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Trusting A Chameleon?

The Other Side of the Tracks: A Socially Speaking commentary

October 9, 2012

By Perry Redd

I’m not sure when the right time is to scrutinize the person will be my face to the rest of the world, but now might be it.  With less than four weeks to go until we elect our next president, I’m witnessing a “re-set” in the policy positions of candidate Mitt Romney.

Changing your policy positions isn’t always a bad thing.  There are times when the “situation on the ground” changes and you must adapt.  But In the case of Mitt Romney, he is saying with utter frequency that he was “always for it.”

When you know that someone wasn’t always “for it,” then you can safely assume that they are lying.  Although President Obama turned in what many have deemed a sub-par performance at the first 2012 presidential debate, it was only sub-par because he didn’t out-and-out say Romney was lying!  People I converse with at the barber shop, in the grocery store or at my grandkids school all agree that Romney was lying.  The president know too!

On the campaign trail at an outdoor field in Cleveland, the President nailed it: “My opponent, he’s doing a lot of — a little tap dance at the debate the other night, trying to wiggle out of stuff he’s been saying for a year,” Obama said, battling driving rain, as 9,000 supporters looked on.  I know he ain’t stupid, but the question is,  how much of the voting public is?

Speaking of last week’s debate, Mitt Romney’s decided to change his tax policies on the fly. Remember, he campaigned hard on a tax proposal that called for $5 trillion in tax cuts, he said flatly that he was not offering a $5 trillion tax cut. He said he wanted to cut 20% of the deficit.

“I don’t have a tax cut of the scale that you’re talking about,” Romney said, even though that is exactly the tax cut he has proposed.  You want me to get specific, don’t you? Okay…he said that his tax plan would cut all individual income tax rates by 20%, eliminate the AMT, eliminate the estate tax, and eliminate taxes on investment income for low- and middle-income taxpayers. He would also extend all of the Bush-era tax cuts that are scheduled to expire at the end of 2012.  Those tax cuts would reduce federal revenues by $480 billion in 2015 over and above the cost of extending the Bush tax cuts. Allow for some growth in income, and that total comes to over $5 trillion over ten years!  Obama said it was math—arithmetic!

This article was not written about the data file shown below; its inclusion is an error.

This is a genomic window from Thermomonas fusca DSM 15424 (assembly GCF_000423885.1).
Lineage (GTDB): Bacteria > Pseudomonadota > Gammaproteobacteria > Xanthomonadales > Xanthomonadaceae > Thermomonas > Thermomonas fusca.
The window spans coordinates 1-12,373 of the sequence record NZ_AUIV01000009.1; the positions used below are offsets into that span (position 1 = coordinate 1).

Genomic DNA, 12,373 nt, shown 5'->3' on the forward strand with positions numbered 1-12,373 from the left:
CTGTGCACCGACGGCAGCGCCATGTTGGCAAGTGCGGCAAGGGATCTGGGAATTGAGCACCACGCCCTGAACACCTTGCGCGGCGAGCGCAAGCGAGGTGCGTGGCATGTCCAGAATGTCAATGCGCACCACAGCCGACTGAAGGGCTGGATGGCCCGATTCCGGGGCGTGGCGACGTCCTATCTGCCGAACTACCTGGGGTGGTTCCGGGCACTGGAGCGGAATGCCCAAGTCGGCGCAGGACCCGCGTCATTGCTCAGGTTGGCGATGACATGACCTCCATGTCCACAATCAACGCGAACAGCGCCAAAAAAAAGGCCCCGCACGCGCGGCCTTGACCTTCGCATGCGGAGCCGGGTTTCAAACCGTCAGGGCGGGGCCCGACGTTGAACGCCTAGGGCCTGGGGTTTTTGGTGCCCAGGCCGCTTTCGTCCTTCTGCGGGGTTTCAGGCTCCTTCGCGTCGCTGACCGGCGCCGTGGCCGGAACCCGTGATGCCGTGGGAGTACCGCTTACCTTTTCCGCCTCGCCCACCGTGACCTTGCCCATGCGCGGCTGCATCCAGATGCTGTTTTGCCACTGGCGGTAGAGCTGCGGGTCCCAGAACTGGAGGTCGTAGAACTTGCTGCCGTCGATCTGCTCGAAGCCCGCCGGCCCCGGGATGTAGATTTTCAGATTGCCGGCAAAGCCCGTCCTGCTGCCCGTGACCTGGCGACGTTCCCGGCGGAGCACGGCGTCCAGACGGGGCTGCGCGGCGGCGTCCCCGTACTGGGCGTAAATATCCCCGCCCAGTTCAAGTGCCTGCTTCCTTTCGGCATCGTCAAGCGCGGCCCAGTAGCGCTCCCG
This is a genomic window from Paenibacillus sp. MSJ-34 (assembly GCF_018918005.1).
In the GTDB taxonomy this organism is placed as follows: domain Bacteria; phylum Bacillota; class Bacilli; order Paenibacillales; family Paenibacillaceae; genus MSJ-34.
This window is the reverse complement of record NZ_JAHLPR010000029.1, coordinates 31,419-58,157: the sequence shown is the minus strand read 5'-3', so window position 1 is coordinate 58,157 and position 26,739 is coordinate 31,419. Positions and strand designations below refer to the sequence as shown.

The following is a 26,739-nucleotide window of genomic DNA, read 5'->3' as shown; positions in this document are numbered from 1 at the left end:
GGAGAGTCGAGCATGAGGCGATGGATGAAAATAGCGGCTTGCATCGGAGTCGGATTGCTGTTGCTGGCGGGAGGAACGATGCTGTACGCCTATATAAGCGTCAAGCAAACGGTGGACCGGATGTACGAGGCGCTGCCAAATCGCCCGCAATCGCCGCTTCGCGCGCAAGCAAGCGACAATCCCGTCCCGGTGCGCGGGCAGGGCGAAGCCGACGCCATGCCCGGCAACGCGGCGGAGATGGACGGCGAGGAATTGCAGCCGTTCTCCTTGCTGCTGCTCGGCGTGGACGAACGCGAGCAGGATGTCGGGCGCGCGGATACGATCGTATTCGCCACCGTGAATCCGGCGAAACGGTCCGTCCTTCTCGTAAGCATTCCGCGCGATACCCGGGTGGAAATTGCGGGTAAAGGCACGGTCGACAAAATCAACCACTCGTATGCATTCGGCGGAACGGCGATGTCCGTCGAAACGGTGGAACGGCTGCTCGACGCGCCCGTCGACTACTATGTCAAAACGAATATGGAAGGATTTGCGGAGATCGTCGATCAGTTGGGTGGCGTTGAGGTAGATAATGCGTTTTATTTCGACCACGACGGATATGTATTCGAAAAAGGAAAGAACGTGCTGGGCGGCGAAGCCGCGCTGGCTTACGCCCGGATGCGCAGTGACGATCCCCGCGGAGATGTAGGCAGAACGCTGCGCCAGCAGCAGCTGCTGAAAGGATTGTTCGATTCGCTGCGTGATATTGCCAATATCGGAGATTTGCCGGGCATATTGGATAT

Now, let me hit another issue…regarding the Palestine-Israel conflict he wants to re-commit America to a two-state solution.  Recall the infamous 47% video from May of this year, where he said that Palestine wasn’t interested in peace, so, as president, he wouldn’t concern himself with them.

Now, on to gun control: In August 2006, just before declaring his candidacy for the 2008 Presidential nomination, Romney joined the National Rifle Association (NRA), an organization firmly opposed to any laws that would curtail gun ownership. At the time, he  claimed to be a lifelong hunter,” but an Associated Press article reported his “hunting experience is limited to two trips”— at ages 15 and 59.

The article also resulted in his admission to not owning a gun (though his son did). Nevermind that as Governor, he signed into law a ban on some assault weapons; and nevermind that he also said, “I do not support any new legislation of an assault weapon ban nature, including that against semiautomatic weapons.” Confused yet?

It’s important that we elect people with at least some integrity who hold steadfast to their principles (although I realize that “at least some” is a subjective phrase). Romney’s “neverminds” represent moderate views of governance, not the “severe conservative” views he’s now claiming—views indicative of compromise.

Look, I bring these individual instances to your attention because, again, it’s important that we elect people with at least some integrity.  Using a forked-tongue is not indicative of integrity. During the primaries, Mitt Romney said he would repeal and replace Obamacare—along with 7 of the eight other Republican candidates during the primaries, catering to the far Right-wing of the party—but now, he says “there are parts of Obamacare I like…and would keep.”

We’ve got to challenge Romney’s statements. His health plan, as described by his campaign aides, protects only people with preexisting conditions who have continuously had health insurance — a right already protected by federal law in most cases. Isn’t that part of “Obamacare?”

Romney repeatedly attacked regulations as recently as last month, but was quick to insist in the first debate: “Regulation is essential. … You have to have regulations so that you can have an economy work.”  What?  Not Mr. “corporations are people!” We know how oppositional Republicans are to regulation—any kind of regulation!

Independents, third parties and Democrats must challenge Romney’s statements because we—everyday people— hear his forked-tongue and know that it not only indicates lack of integrity, it suggests someone reluctance to compromise.  In this two-party race to represent our country, the Democratic Party will speak for the majority of Americans.  Consistency, steadfastness and transparency is what we need. The constantly changing colors of a chameleon never look good on a president.

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